For one, class differences have impacts on how accessible pre-os are. In terms of pure finances, the Georgetown Outdoor Pre-Orientation Program (GOPOP) costs at least $400. The high price of the program, the lack of any pre-o financial aid, and the fact that GOPOP may take students away from paid summer work could prevent low-income students from applying.
Even though the majority of pre-os are free, marginalized students are still at a disadvantage in the application process because they often have to navigate the new and bureaucratically complex world of applications without a built-in support system. More privileged students often have access to more support on any type of application, as well as past opportunities that make them more competitive applicants.
Marginalized students having reduced access to pre-os follows the trend of other inequities they will face at Georgetown. These same students may face future applications to clubs or special programs that don’t heavily factor in their identities and circumstances and may continue to struggle to find communities they trust.
Restructuring pre-os to be more accessible would further equity goals at Georgetown. For instance, one potential model to follow is the Community Scholars Program (CSP). Marginalized students often struggle when entering college due to the lack of generational knowledge and difficulties finding spaces and communities they can trust. By providing a five-week headstart for first-generation, low-income students of color, CSP serves as an example of a program—while not a pre-o—that evens the playing field by making sure marginalized students get support.
Georgetown should consider centering equity within the pre-o admissions process, with the prioritization of marginalized students for pre-o spots. An updated pre-o application should include a standardized question giving students the opportunity to highlight their unique identities and circumstances that could make their transition to Georgetown difficult, necessitating access to the resources of pre-os. This would ensure that all program coordinators hear important perspectives from marginalized students. Finally, modeling off of UChicago’s summer programming, Georgetown could create specific pre-os for international students who currently do not have a chance to build trust within a community before NSO.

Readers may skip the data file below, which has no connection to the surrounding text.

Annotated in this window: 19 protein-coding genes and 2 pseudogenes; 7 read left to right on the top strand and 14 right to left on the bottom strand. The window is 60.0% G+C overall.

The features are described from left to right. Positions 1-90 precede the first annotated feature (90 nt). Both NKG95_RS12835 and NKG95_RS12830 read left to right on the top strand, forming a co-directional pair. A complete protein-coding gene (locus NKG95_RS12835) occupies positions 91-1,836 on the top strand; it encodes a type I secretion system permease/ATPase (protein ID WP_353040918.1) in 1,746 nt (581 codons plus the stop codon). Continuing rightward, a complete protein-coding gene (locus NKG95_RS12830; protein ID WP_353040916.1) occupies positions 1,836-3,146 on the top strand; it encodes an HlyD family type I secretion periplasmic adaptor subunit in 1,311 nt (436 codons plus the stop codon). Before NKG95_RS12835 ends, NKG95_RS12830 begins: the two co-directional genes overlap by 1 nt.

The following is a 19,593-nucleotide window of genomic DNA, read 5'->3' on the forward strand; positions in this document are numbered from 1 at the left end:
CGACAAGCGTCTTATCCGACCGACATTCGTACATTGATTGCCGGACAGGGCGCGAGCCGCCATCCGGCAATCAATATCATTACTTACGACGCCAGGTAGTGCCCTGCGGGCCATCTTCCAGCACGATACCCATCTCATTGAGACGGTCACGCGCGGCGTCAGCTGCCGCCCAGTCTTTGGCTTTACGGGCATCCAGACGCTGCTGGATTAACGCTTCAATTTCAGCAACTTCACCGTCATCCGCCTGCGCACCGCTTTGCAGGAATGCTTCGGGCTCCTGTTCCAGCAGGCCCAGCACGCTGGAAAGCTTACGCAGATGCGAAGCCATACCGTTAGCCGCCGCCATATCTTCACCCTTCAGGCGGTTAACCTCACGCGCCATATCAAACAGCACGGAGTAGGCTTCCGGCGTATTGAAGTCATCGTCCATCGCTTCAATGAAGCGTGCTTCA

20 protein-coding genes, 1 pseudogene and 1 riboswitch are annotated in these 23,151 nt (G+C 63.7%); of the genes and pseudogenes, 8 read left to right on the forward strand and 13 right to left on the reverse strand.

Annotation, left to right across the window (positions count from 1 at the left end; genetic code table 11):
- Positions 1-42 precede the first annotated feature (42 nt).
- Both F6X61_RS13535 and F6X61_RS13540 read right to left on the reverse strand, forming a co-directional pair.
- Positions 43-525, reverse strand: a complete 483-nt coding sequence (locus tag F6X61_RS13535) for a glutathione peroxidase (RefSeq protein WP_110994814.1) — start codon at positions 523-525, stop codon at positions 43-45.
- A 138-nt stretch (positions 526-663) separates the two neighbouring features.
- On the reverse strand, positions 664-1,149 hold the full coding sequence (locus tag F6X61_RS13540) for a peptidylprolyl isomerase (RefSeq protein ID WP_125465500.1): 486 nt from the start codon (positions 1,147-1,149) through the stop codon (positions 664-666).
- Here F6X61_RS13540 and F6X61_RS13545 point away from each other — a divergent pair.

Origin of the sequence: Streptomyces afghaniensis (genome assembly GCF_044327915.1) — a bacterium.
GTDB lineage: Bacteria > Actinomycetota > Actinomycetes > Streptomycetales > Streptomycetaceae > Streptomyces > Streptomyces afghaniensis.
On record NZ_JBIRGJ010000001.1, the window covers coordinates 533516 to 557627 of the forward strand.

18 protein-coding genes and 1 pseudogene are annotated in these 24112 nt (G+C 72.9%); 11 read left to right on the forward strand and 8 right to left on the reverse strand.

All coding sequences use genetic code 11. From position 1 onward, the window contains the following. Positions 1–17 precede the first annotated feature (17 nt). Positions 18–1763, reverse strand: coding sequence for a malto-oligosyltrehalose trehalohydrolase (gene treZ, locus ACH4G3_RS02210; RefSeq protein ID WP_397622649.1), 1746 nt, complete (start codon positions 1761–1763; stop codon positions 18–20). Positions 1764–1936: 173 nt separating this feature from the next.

Recruitment is also a significant area where pre-os fall short. Georgetown does not actively promote pre-os in welcome letters, nor does it conduct specific targeted outreach for its pre-o programs. More forms of outreach would bring in more diverse students. Georgetown could expand its Diversity and Access program within the Office of Undergraduate Admissions or have student Ambassadors in the Georgetown Admissions Ambassador Program focus on targeted pre-o outreach: sending emails, mailers, and making phone calls to committed Georgetown students who hold underrepresented identities.
We must restructure pre-os to focus on prioritizing the recruitment and admission of students of underrepresented communities at Georgetown—including but not limited to first-generation, low-income, Black, Latino, AAPI, Indigenous, and LGBTQ+ students. Marginalized students should have access to mentorship, service opportunities, and community without the barrier of an application process not built for them. Georgetown must provide more resources to help underprivileged and underrepresented students succeed at Georgetown—and that starts with making pre-os more equitable.